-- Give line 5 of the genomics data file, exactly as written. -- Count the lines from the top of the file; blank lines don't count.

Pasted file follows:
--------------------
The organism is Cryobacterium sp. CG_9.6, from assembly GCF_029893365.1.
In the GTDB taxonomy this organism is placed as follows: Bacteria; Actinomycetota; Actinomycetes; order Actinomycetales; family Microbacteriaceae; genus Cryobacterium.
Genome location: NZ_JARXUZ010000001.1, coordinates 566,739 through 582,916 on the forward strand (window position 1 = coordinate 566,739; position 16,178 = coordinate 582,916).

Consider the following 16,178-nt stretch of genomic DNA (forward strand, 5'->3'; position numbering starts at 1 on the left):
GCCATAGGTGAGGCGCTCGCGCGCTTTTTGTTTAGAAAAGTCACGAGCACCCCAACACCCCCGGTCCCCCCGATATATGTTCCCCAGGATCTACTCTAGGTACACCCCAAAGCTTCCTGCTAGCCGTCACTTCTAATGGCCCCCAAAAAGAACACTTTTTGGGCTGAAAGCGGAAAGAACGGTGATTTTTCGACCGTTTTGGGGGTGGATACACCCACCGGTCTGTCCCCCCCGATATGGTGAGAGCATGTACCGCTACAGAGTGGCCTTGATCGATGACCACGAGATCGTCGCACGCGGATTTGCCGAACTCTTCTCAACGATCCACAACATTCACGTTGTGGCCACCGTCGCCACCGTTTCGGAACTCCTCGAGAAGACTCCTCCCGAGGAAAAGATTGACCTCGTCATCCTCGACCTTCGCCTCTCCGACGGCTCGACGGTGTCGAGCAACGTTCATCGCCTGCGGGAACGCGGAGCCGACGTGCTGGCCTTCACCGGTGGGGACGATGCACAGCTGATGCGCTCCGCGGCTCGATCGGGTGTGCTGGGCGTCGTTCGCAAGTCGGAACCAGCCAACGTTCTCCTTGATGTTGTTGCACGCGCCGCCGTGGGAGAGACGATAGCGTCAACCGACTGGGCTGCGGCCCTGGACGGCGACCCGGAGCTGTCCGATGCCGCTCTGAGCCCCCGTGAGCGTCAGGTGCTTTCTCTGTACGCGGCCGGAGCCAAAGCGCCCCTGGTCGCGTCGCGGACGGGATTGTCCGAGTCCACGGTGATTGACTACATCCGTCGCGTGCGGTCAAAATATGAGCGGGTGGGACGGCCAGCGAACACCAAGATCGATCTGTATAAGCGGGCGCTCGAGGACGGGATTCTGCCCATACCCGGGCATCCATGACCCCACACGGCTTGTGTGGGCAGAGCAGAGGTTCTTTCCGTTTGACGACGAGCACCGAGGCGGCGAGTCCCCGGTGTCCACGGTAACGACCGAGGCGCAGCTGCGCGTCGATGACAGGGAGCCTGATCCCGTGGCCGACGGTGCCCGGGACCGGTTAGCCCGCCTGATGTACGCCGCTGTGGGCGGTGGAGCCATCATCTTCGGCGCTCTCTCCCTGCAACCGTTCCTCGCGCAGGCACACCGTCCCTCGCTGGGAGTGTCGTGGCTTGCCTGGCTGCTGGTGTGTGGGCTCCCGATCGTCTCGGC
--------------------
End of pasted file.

GCCATAGGTGAGGCGCTCGCGCGCTTTTTGTTTAGAAAAGTCACGAGCACCCCAACACCCCCGGTCCCCCCGATATATGTTCCCCAGGATCTACTCTAGGTACACCCCAAAGCTTCCTGCTAGCCGTCACTTCTAATGGCCCCCAAAAAGAACACTTTTTGGGCTGAAAGCGGAAAGAACGGTGATTTTTCGACCGTTTTGGGGGTGGATACACCCACCGGTCTGTCCCCCCCGATATGGTGAGAGCATGTACCGCTACAGAGTGGCCTTGATCGATGACCACGAGATCGTCGCACGCGGATTTGCCGAACTCTTCTCAACGATCCACAACATTCACGTTGTGGCCACCGTCGCCACCGTTTCGGAACTCCTCGAGAAGACTCCTCCCGAGGAAAAGATTGACCTCGTCATCCTCGACCTTCGCCTCTCCGACGGCTCGACGGTGTCGAGCAACGTTCATCGCCTGCGGGAACGCGGAGCCGACGTGCTGGCCTTCACCGGTGGGGACGATGCACAGCTGATGCGCTCCGCGGCTCGATCGGGTGTGCTGGGCGTCGTTCGCAAGTCGGAACCAGCCAACGTTCTCCTTGATGTTGTTGCACGCGCCGCCGTGGGAGAGACGATAGCGTCAACCGACTGGGCTGCGGCCCTGGACGGCGACCCGGAGCTGTCCGATGCCGCTCTGAGCCCCCGTGAGCGTCAGGTGCTTTCTCTGTACGCGGCCGGAGCCAAAGCGCCCCTGGTCGCGTCGCGGACGGGATTGTCCGAGTCCACGGTGATTGACTACATCCGTCGCGTGCGGTCAAAATATGAGCGGGTGGGACGGCCAGCGAACACCAAGATCGATCTGTATAAGCGGGCGCTCGAGGACGGGATTCTGCCCATACCCGGGCATCCATGACCCCACACGGCTTGTGTGGGCAGAGCAGAGGTTCTTTCCGTTTGACGACGAGCACCGAGGCGGCGAGTCCCCGGTGTCCACGGTAACGACCGAGGCGCAGCTGCGCGTCGATGACAGGGAGCCTGATCCCGTGGCCGACGGTGCCCGGGACCGGTTAGCCCGCCTGATGTACGCCGCTGTGGGCGGTGGAGCCATCATCTTCGGCGCTCTCTCCCTGCAACCGTTCCTCGCGCAGGCACACCGTCCCTCGCTGGGAGTGTCGTGGCTTGCCTGGCTGCTGGTGTGTGGGCTCCCGATCGTCTCGGC